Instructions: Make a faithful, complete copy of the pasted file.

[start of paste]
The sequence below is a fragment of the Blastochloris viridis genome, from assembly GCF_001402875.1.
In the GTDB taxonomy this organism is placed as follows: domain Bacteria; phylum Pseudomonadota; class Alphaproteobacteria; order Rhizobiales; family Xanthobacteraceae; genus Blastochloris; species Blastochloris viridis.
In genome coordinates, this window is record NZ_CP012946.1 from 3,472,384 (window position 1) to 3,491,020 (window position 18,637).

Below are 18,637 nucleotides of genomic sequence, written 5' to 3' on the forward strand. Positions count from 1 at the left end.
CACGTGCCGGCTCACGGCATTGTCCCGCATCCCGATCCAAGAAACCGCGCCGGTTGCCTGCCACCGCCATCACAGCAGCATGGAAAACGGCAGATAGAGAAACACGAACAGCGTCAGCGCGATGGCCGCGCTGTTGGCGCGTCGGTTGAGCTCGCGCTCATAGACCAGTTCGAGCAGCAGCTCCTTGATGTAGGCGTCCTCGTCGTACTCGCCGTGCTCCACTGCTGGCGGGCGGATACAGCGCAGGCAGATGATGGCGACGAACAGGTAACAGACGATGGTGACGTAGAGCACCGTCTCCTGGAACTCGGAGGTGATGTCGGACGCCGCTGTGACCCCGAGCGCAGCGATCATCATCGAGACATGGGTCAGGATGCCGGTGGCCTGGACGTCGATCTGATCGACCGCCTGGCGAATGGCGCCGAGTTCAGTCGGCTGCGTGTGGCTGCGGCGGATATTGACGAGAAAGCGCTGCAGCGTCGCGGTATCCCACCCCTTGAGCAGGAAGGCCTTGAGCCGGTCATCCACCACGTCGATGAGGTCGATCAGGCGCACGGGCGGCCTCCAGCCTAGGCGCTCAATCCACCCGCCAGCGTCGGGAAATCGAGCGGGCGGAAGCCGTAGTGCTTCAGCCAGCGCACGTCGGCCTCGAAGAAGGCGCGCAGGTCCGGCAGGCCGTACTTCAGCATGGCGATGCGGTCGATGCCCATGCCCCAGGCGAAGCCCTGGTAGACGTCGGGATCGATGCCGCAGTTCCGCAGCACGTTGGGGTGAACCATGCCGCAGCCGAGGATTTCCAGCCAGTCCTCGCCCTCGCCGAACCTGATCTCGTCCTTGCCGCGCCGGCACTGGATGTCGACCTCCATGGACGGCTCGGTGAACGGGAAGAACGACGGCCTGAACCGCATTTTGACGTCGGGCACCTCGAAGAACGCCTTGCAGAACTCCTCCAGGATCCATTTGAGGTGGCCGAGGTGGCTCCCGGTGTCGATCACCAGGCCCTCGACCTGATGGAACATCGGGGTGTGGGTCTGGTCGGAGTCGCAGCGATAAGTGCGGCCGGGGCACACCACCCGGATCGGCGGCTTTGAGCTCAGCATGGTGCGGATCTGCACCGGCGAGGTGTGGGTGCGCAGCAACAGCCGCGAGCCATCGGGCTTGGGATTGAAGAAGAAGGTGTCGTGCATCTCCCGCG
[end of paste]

The sequence below is a fragment of the Blastochloris viridis genome, from assembly GCF_001402875.1.
In the GTDB taxonomy this organism is placed as follows: domain Bacteria; phylum Pseudomonadota; class Alphaproteobacteria; order Rhizobiales; family Xanthobacteraceae; genus Blastochloris; species Blastochloris viridis.
In genome coordinates, this window is record NZ_CP012946.1 from 3,472,384 (window position 1) to 3,491,020 (window position 18,637).

Below are 18,637 nucleotides of genomic sequence, written 5' to 3' on the forward strand. Positions count from 1 at the left end.
CACGTGCCGGCTCACGGCATTGTCCCGCATCCCGATCCAAGAAACCGCGCCGGTTGCCTGCCACCGCCATCACAGCAGCATGGAAAACGGCAGATAGAGAAACACGAACAGCGTCAGCGCGATGGCCGCGCTGTTGGCGCGTCGGTTGAGCTCGCGCTCATAGACCAGTTCGAGCAGCAGCTCCTTGATGTAGGCGTCCTCGTCGTACTCGCCGTGCTCCACTGCTGGCGGGCGGATACAGCGCAGGCAGATGATGGCGACGAACAGGTAACAGACGATGGTGACGTAGAGCACCGTCTCCTGGAACTCGGAGGTGATGTCGGACGCCGCTGTGACCCCGAGCGCAGCGATCATCATCGAGACATGGGTCAGGATGCCGGTGGCCTGGACGTCGATCTGATCGACCGCCTGGCGAATGGCGCCGAGTTCAGTCGGCTGCGTGTGGCTGCGGCGGATATTGACGAGAAAGCGCTGCAGCGTCGCGGTATCCCACCCCTTGAGCAGGAAGGCCTTGAGCCGGTCATCCACCACGTCGATGAGGTCGATCAGGCGCACGGGCGGCCTCCAGCCTAGGCGCTCAATCCACCCGCCAGCGTCGGGAAATCGAGCGGGCGGAAGCCGTAGTGCTTCAGCCAGCGCACGTCGGCCTCGAAGAAGGCGCGCAGGTCCGGCAGGCCGTACTTCAGCATGGCGATGCGGTCGATGCCCATGCCCCAGGCGAAGCCCTGGTAGACGTCGGGATCGATGCCGCAGTTCCGCAGCACGTTGGGGTGAACCATGCCGCAGCCGAGGATTTCCAGCCAGTCCTCGCCCTCGCCGAACCTGATCTCGTCCTTGCCGCGCCGGCACTGGATGTCGACCTCCATGGACGGCTCGGTGAACGGGAAGAACGACGGCCTGAACCGCATTTTGACGTCGGGCACCTCGAAGAACGCCTTGCAGAACTCCTCCAGGATCCATTTGAGGTGGCCGAGGTGGCTCCCGGTGTCGATCACCAGGCCCTCGACCTGATGGAACATCGGGGTGTGGGTCTGGTCGGAGTCGCAGCGATAAGTGCGGCCGGGGCACACCACCCGGATCGGCGGCTTTGAGCTCAGCATGGTGCGGATCTGCACCGGCGAGGTGTGGGTGCGCAGCAACAGCCGCGAGCCATCGGGCTTGGGATTGAAGAAGAAGGTGTCGTGCATCTCCCGCG